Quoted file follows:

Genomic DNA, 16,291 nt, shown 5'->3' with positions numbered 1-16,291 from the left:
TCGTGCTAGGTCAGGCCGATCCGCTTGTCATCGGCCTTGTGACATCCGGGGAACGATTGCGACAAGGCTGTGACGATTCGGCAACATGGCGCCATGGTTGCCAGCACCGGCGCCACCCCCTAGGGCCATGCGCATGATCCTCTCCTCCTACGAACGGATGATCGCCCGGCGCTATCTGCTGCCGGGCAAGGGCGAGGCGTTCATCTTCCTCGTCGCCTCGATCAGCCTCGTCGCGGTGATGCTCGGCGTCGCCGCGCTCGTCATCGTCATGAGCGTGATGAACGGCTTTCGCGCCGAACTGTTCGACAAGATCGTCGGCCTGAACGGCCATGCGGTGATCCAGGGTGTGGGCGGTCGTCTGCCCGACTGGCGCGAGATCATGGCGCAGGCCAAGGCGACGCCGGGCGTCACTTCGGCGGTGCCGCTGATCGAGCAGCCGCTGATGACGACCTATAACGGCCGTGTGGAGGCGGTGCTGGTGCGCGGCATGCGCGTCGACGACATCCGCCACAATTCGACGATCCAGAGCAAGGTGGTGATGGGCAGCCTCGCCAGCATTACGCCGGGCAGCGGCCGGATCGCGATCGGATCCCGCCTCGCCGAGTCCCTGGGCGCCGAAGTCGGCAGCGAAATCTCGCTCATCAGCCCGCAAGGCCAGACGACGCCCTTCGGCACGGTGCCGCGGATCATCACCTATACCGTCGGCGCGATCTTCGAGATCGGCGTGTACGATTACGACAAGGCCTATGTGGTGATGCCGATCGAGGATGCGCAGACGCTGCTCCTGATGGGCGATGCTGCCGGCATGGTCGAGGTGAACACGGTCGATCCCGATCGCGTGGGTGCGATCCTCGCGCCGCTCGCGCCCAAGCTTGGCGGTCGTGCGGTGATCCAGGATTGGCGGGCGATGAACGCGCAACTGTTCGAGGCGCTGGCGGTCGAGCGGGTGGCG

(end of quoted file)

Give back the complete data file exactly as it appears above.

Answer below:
Genomic DNA, 16,291 nt, shown 5'->3' with positions numbered 1-16,291 from the left:
TCGTGCTAGGTCAGGCCGATCCGCTTGTCATCGGCCTTGTGACATCCGGGGAACGATTGCGACAAGGCTGTGACGATTCGGCAACATGGCGCCATGGTTGCCAGCACCGGCGCCACCCCCTAGGGCCATGCGCATGATCCTCTCCTCCTACGAACGGATGATCGCCCGGCGCTATCTGCTGCCGGGCAAGGGCGAGGCGTTCATCTTCCTCGTCGCCTCGATCAGCCTCGTCGCGGTGATGCTCGGCGTCGCCGCGCTCGTCATCGTCATGAGCGTGATGAACGGCTTTCGCGCCGAACTGTTCGACAAGATCGTCGGCCTGAACGGCCATGCGGTGATCCAGGGTGTGGGCGGTCGTCTGCCCGACTGGCGCGAGATCATGGCGCAGGCCAAGGCGACGCCGGGCGTCACTTCGGCGGTGCCGCTGATCGAGCAGCCGCTGATGACGACCTATAACGGCCGTGTGGAGGCGGTGCTGGTGCGCGGCATGCGCGTCGACGACATCCGCCACAATTCGACGATCCAGAGCAAGGTGGTGATGGGCAGCCTCGCCAGCATTACGCCGGGCAGCGGCCGGATCGCGATCGGATCCCGCCTCGCCGAGTCCCTGGGCGCCGAAGTCGGCAGCGAAATCTCGCTCATCAGCCCGCAAGGCCAGACGACGCCCTTCGGCACGGTGCCGCGGATCATCACCTATACCGTCGGCGCGATCTTCGAGATCGGCGTGTACGATTACGACAAGGCCTATGTGGTGATGCCGATCGAGGATGCGCAGACGCTGCTCCTGATGGGCGATGCTGCCGGCATGGTCGAGGTGAACACGGTCGATCCCGATCGCGTGGGTGCGATCCTCGCGCCGCTCGCGCCCAAGCTTGGCGGTCGTGCGGTGATCCAGGATTGGCGGGCGATGAACGCGCAACTGTTCGAGGCGCTGGCGGTCGAGCGGGTGGCG